Posted on: September 9, 2020 Posted by: Lucy Summerton Comments: 0

There are few things in life more rewarding than free stuff. There’s a universally shared thrill in feeling like you’ve somehow cheated the system by snagging an extra, completely free, sausage roll (guilty). Similarly, joy may be found reaping the benefits of Caffè Nero’s app glitch (again, guilty – but I highly doubt the lack of my £2.60 will make a substantial dent in their off-shore accounts). Ah yes, we do all love a freebie, be it free food, free drinks, free haircuts or free speech. I would like to add a disclaimer here that the irony of having an opinion about how people express their opinions has not been lost.

Definitions vary, but to avoid the risk of being pedantic and boring, some will argue I’m already guilty of these vices, the general consensus regarding freedom of expression is that you have a right to hold your opinions and express them freely without government interference. Article 10 of The Human Rights Act states that an individual possesses the right to express such views via published articles, books, leaflets, television or radio-broadcasting, works of art and, last but certainly not least, the internet and social media.

To use the classic adage: opinions are like arseholes; everyone has one and most of them stink. I’m paraphrasing here, but some are also hairier than others. There are many variables, no doubt, which I’ll leave to your imagination as this is not that kind of article…

I digress. The point is: we are all entitled to our opinions… unless. Unless yours differs from mine. It is no longer just the motley-crew of middle-aged aunts that offer up realms and realms of unsolicited opinions on their Facebook page. This is, of course, a sweeping generalisation but if you know, you know. These unrequested insights range anywhere from the classic Anyone-Who-Doesn’t-Share-This-Post-Doesn’t-Care-About-The-Donkeys, Share-If-you-Agree to the more pressing conservations surrounding the current political climate. Owing to this modern age we live in, everyone and anyone with access to the internet can share, offer, criticise, endorse, judge, impose, slander, rate and scrutinise opinions. 

As the world navigates its way through a global pandemic, incidents of police brutality racial tensions and border crises, an increase in voices, expressions and opinions is rightly and justly inevitable. Less inevitable, though, is the hatred, contempt and vitriol directed at others who show signs of straying from the status quo. Insults, assumptions and misinterpretations are so brazenly thrown around the walls of social media. At this, I can’t help but despair. The energy from this tirade could instead be harnessed and channelled into action about the issues in question.  Instead of mindlessly posting and sharing for the sake of saving face and then admonishing friends who don’t follow suit, have a word with yourself. Educate yourself, engage with others in a meaningful conversation – realise you can learn some of the most valuable insights from those who disagree with you.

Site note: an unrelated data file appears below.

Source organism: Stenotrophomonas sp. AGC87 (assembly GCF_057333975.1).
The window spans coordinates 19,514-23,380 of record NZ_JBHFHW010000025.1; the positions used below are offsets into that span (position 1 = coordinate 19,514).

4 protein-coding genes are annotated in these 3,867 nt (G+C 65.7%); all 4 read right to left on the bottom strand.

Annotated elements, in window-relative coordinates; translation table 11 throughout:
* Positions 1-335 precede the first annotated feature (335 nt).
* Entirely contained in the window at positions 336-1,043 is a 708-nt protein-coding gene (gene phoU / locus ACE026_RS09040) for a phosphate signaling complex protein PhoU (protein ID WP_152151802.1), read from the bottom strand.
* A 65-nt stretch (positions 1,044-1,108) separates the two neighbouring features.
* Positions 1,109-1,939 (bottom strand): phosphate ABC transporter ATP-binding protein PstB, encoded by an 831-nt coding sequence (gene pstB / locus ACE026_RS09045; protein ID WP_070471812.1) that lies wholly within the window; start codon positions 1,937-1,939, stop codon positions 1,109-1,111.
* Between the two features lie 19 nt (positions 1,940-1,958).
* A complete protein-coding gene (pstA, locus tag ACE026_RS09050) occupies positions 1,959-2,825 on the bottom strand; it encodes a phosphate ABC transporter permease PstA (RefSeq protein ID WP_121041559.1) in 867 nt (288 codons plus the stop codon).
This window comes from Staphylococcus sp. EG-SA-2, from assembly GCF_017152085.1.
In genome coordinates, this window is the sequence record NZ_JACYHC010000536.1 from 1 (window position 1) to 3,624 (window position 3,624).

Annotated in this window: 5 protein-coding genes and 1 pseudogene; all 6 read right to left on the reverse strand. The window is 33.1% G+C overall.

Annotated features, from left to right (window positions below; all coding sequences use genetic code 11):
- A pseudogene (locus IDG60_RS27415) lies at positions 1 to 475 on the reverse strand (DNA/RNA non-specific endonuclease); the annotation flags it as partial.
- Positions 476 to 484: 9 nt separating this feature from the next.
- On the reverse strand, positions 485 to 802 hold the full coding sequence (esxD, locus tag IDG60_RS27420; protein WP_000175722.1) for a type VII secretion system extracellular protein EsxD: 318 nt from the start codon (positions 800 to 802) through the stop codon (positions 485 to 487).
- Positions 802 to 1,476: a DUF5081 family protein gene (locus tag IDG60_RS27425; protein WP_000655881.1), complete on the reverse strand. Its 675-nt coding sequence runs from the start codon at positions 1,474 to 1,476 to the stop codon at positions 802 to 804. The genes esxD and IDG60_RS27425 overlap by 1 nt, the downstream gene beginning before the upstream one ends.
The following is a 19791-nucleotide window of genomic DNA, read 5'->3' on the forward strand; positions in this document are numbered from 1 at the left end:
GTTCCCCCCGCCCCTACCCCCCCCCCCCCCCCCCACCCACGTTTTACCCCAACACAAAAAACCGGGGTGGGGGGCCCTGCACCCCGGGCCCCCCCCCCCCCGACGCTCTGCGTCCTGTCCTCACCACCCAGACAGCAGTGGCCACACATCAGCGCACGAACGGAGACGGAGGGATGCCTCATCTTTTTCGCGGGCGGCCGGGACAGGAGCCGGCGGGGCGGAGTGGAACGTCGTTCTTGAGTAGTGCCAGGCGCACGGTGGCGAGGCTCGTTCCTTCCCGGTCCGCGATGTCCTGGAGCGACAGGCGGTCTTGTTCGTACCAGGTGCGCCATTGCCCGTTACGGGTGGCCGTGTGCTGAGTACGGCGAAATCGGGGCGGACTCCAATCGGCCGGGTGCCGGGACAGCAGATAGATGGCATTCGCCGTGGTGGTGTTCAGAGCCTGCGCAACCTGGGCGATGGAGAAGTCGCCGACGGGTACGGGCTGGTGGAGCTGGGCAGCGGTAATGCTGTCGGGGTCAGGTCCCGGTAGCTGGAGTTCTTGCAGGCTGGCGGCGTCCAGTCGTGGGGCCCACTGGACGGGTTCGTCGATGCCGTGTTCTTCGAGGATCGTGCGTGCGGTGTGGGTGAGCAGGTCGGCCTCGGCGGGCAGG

On the other side of all the noise of social media are those not willing to be subject to scrutiny. Instead, these individuals are resigned to a silent and meek URL existence. It is safer, encouraged almost, to stick to the cosy realms of “TBT!” and pictures of the family dog. The minefield of Twitter, Instagram and Facebook are best avoided. Yet, those in this camp incur a cost too: the charge of appearing blasé and indifferent when it comes to current affairs. Many of my peers, IRL, fall into the following categories: a) far from shy and retiring types or b) far from shy and retiring types, after a pint or seven. Assumed to be apolitical, indifferent or dispassionate, this seems better than the alternative. The social media sharks are continually circling below, waiting for their prey to make a blunder. Society’s increasing obsession with consistently being right and being seen to be saying the right thing intimidates many of us into merely remaining silent. 

Large corporations are not exempt from online intimation either. There is a colossal pressure for businesses to not only act but react to certain situations, to always censor their content, ambassadors and employees. Whilst some issues, such as fundamental human rights, are never up for debate, I wonder if it is fair to continually superimpose ideals onto influencers and public figures, for them to regurgitate back to the consumer. Take the example of influencer Grace Beverley (formerly known as @gracefituk). Despite a net worth of over a million, named as one of Forbes’ 30 under 30, she comes across as very relatable and down-to-earth. Recently, she was inundated with angry messages from her followers, demanding to know why she had not yet spoken out about issues X, Y, & Z. They argued that in her position as an influencer, she must do so. She responded that she had been making dinner and had not seen the news. My question to the angry online mob: if you are already aware that X, Y, Z is immoral and should not be happening, then why are you so insistent on being assured X, Y, Z is immoral and should not be happening by someone else? 

There are numerous reasons as to why public figures do or do not speak out about a topic. Perhaps they are in the bath, saving the economy with their Wagamamas order (cheers, Rishi) or getting a free flat white. Radio or, in this case, internet silence does not necessarily equate to a silent mind or a lack of opinion. Sometimes, we all just need to take a day off, sit back and log off.

By Lucy Summerton

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